Can we tackle Construction’s waste problem?
Published Wednesday 4 September, 2019
A wasteful industry
It’s no great surprise that the UK construction industry is the country’s largest consumer of material resources, requiring more than 400 million tonnes a year. However, you may not be aware that around 13% of this is sent directly to landfill without ever being used. In fact, 32% of landfill waste comes from the construction industry alone – that’s an estimated 77.4 million tonnes a year. When looking at figures such as these, it’s easy to see why the construction sector seems to have earned a bad reputation when it comes to unnecessary waste.
Why does this pose such a problem?
There are two angles from which to consider the construction industry’s ‘waste problem’. First from a sustainability view. Second from a cost stand point. Unfortunately for wasteful construction companies, unless changes are made the current outlook doesn’t look good whichever way you look.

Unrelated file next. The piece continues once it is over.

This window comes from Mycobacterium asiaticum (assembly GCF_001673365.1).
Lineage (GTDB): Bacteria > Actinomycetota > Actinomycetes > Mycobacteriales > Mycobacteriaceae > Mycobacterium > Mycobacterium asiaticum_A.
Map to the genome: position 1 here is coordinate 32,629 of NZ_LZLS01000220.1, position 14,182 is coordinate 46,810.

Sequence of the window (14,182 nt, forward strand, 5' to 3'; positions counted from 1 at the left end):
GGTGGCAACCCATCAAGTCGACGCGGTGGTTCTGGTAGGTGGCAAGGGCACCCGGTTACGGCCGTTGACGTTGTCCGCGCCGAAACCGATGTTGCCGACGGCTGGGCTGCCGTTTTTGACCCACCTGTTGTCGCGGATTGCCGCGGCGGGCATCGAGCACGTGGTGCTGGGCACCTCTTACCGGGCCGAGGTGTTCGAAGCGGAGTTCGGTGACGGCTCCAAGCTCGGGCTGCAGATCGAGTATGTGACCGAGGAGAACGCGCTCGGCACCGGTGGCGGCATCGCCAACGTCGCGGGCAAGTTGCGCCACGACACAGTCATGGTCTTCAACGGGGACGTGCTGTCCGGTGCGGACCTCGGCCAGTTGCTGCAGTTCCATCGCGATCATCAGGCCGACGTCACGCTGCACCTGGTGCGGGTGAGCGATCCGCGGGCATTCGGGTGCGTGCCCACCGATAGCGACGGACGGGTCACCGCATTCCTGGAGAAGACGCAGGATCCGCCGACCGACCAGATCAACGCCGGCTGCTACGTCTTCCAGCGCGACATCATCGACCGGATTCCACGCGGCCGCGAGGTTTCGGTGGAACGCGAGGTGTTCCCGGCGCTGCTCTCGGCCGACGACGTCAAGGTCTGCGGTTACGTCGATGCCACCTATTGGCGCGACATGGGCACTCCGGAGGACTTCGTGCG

Sustainability is a big issue within the construction industry – and is only becoming more so. Although many current discussions focus on creating sustainability through building design, the industry’s waste practices also have a big impact on construction’s long-term sustainability. With the built environment sector demanding around 40% of the world’s extracted materials and construction waste making the largest contribution to waste streams in many countries, the fact is that it is simply unsustainable for construction to continue its linear approach to waste – make, use, dispose. One obvious reason being that we’re running out of places to put it let alone considering all the resource required to manage it when its there!
Inadequate waste management practices can be a serious drain on project profit margins. As a general rule, the more waste a project produces, the less profitable it will be. Purchase costs of unused and wasted materials. Labour costs associated with waste handling. Cost of waste storage, transportation and handling. Annual increases in landfill tax. These all eat into project profitability. And not to mention the ‘hidden cost’ of reputational damage. As recent reports show that construction costs increased once again in Q4 of 2016, this is clearly an area of concern. And stripping out waste management costs could provide the answer for construction firms looking to ease procurement strains.